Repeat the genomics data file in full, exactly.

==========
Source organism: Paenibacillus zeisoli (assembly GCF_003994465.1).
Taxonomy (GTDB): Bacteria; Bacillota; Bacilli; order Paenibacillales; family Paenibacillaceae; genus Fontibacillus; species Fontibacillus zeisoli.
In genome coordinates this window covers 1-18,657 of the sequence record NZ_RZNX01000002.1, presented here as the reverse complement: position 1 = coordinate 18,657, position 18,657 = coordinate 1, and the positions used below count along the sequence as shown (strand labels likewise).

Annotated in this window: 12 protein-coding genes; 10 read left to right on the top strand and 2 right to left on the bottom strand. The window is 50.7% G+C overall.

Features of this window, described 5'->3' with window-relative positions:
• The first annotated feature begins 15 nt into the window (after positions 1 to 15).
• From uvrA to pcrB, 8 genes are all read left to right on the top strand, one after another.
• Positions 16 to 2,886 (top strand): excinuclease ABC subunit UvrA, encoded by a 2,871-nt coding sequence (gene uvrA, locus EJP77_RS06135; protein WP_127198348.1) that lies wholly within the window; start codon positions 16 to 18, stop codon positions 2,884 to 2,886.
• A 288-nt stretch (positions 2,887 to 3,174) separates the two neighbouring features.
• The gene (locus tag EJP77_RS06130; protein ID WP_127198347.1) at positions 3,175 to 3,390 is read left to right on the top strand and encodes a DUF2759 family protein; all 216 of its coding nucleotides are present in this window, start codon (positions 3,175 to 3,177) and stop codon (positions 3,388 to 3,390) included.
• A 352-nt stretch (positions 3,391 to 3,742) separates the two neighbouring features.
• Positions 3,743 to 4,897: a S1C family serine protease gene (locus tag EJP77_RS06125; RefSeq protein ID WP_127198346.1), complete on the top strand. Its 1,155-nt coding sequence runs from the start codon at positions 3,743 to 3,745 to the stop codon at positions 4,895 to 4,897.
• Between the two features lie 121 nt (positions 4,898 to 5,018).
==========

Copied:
Source organism: Paenibacillus zeisoli (assembly GCF_003994465.1).
Taxonomy (GTDB): Bacteria; Bacillota; Bacilli; order Paenibacillales; family Paenibacillaceae; genus Fontibacillus; species Fontibacillus zeisoli.
In genome coordinates this window covers 1-18,657 of the sequence record NZ_RZNX01000002.1, presented here as the reverse complement: position 1 = coordinate 18,657, position 18,657 = coordinate 1, and the positions used below count along the sequence as shown (strand labels likewise).

Annotated in this window: 12 protein-coding genes; 10 read left to right on the top strand and 2 right to left on the bottom strand. The window is 50.7% G+C overall.

Features of this window, described 5'->3' with window-relative positions:
• The first annotated feature begins 15 nt into the window (after positions 1 to 15).
• From uvrA to pcrB, 8 genes are all read left to right on the top strand, one after another.
• Positions 16 to 2,886 (top strand): excinuclease ABC subunit UvrA, encoded by a 2,871-nt coding sequence (gene uvrA, locus EJP77_RS06135; protein WP_127198348.1) that lies wholly within the window; start codon positions 16 to 18, stop codon positions 2,884 to 2,886.
• A 288-nt stretch (positions 2,887 to 3,174) separates the two neighbouring features.
• The gene (locus tag EJP77_RS06130; protein ID WP_127198347.1) at positions 3,175 to 3,390 is read left to right on the top strand and encodes a DUF2759 family protein; all 216 of its coding nucleotides are present in this window, start codon (positions 3,175 to 3,177) and stop codon (positions 3,388 to 3,390) included.
• A 352-nt stretch (positions 3,391 to 3,742) separates the two neighbouring features.
• Positions 3,743 to 4,897: a S1C family serine protease gene (locus tag EJP77_RS06125; RefSeq protein ID WP_127198346.1), complete on the top strand. Its 1,155-nt coding sequence runs from the start codon at positions 3,743 to 3,745 to the stop codon at positions 4,895 to 4,897.
• Between the two features lie 121 nt (positions 4,898 to 5,018).